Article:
To expedite the resolution of labor disputes, the National Labor Relations Commission (NLRC) has institutionalized a system to emphasize the primacy of conciliation and mediation in the compulsory arbitration process.

Labor and Employment Undersecretary Manuel G. Imson said the system is expected to further boost industrial peace, which attained a remarkable achievement last year when the country posted the lowest strike level in 26 years.

Strike incidence for 2004, which was 34 percent lower than the previous year, had been attributed to the efforts of the Department of Labor and Employment (DOLE) in seeking out for mechanisms that promote industrial peace.

Citing the report of NLRC Chairman Roy V. Señeres to Labor and Employment Secretary Patricia A. Sto. Tomas, Imson said the new system includes Conciliation and Mediation Center (CMC) that has been set up to identify and recommend cases where conciliation and mediation would be responsive and effective in the resolution of labor disputes.

CMCs would also be set up at the Regional Arbitration Branches (RABs) of the NLRC to develop and strengthen internal and external linkages with other alternative dispute resolution providers, including the Philippine Judiciary Academy and the Philippine Mediation Center.

Señeres reported to Sto. Tomas that the creation of the center was inspired by the success of the 2003 mediation training and internship program sponsored by the USAID-AGILE and the CORE Group. Out of the 215 cases referred to mediation proceedings facilitated by trained NLRC mediators he said that 202 were settled amicably for a 94 percent success rate.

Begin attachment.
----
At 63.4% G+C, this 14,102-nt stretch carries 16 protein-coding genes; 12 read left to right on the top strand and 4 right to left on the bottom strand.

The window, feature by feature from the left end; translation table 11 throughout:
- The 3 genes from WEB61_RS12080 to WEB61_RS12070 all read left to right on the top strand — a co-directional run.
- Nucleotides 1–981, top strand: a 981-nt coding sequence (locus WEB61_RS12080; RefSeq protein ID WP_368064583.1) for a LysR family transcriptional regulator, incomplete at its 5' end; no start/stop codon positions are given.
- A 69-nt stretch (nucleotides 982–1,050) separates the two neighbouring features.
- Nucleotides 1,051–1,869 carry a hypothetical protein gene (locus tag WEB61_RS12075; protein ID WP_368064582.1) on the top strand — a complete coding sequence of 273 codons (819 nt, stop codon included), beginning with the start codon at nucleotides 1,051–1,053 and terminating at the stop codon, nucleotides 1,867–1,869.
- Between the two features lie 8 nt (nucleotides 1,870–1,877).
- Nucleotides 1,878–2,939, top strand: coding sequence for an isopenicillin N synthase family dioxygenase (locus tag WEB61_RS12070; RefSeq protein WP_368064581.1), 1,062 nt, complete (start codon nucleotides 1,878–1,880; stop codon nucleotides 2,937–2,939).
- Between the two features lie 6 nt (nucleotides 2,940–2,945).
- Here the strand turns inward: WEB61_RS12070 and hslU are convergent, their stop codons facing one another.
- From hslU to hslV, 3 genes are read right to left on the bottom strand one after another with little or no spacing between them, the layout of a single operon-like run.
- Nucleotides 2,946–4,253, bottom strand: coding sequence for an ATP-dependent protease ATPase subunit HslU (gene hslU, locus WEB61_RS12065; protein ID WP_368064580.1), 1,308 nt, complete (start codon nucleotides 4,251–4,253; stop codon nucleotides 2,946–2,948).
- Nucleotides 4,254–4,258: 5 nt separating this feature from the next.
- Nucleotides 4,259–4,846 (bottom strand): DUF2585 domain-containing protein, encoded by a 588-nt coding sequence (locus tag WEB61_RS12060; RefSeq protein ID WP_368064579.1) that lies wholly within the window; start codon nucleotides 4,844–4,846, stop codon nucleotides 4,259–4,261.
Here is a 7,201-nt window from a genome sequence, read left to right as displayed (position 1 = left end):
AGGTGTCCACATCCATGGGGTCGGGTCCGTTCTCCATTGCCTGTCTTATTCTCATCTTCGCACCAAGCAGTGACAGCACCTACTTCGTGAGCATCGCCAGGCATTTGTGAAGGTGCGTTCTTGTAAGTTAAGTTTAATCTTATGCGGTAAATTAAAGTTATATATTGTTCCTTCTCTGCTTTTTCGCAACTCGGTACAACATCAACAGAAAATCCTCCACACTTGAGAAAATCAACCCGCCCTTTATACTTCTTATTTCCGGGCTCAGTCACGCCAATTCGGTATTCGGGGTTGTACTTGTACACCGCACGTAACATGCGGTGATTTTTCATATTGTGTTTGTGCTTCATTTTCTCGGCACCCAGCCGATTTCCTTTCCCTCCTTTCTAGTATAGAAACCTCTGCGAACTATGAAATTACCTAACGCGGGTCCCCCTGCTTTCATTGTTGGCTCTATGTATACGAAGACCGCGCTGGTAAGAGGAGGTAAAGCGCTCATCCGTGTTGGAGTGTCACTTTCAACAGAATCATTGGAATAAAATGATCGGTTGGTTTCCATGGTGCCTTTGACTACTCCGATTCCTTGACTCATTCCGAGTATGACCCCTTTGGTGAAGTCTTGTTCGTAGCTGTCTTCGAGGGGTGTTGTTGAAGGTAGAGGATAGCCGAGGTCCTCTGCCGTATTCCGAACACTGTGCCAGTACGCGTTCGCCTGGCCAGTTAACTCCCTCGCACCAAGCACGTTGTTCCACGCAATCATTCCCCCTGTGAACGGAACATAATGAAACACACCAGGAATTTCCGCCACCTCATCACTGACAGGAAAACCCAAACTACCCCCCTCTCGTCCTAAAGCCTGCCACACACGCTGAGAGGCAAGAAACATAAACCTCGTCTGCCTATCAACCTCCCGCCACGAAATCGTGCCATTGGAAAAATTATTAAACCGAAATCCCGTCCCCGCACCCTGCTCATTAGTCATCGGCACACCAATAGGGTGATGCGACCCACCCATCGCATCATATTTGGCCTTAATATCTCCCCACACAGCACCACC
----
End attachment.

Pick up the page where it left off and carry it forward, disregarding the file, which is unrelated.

He said there were 211 cases referred to the CMC for preventive mediation during its first month of operation in November last year, of which 51 cases completed the conciliation and mediation process. Of this number, 50 cases were settled for a 98 percent success rate.

He added that 56 of the referred cases were terminated due to lack of action by one or both parties, or either one or both parties declined to enter into mediation.

The NLRC chairman expressed optimism that even if cases continue to pile up at his agency, the CMC would prove that “mediation and conciliation works” or as the Filipinos’ saying goes, “Walang di nadadaan sa maayos at mabuting usapan.”

Señeres also reported that the NLRC would soon implement its case management system (CMS) to further enhance existing NLRC mechanisms on case management.

He said the project would provide for the design, development and installation of computer-based solution and network systems that would store, process and maintain a repository of cases filed with the NLRC and its regional branches.

Specifically, the CMS would provide critical case information details such as nature of the case, parties involved, case status and case disposition details, adjudication reports, and searchable data base of all labor laws, rules and regulations and jurisprudence that should be made available for authorized users on-line.

Señeres said the project aims to enhance transparency of labor case adjudication and processes; facilitate information retrieval on case status; and provide on-line access to accurate, relevant and timely data. This would facilitate research and decision writing of labor arbiters and commissioners he said.


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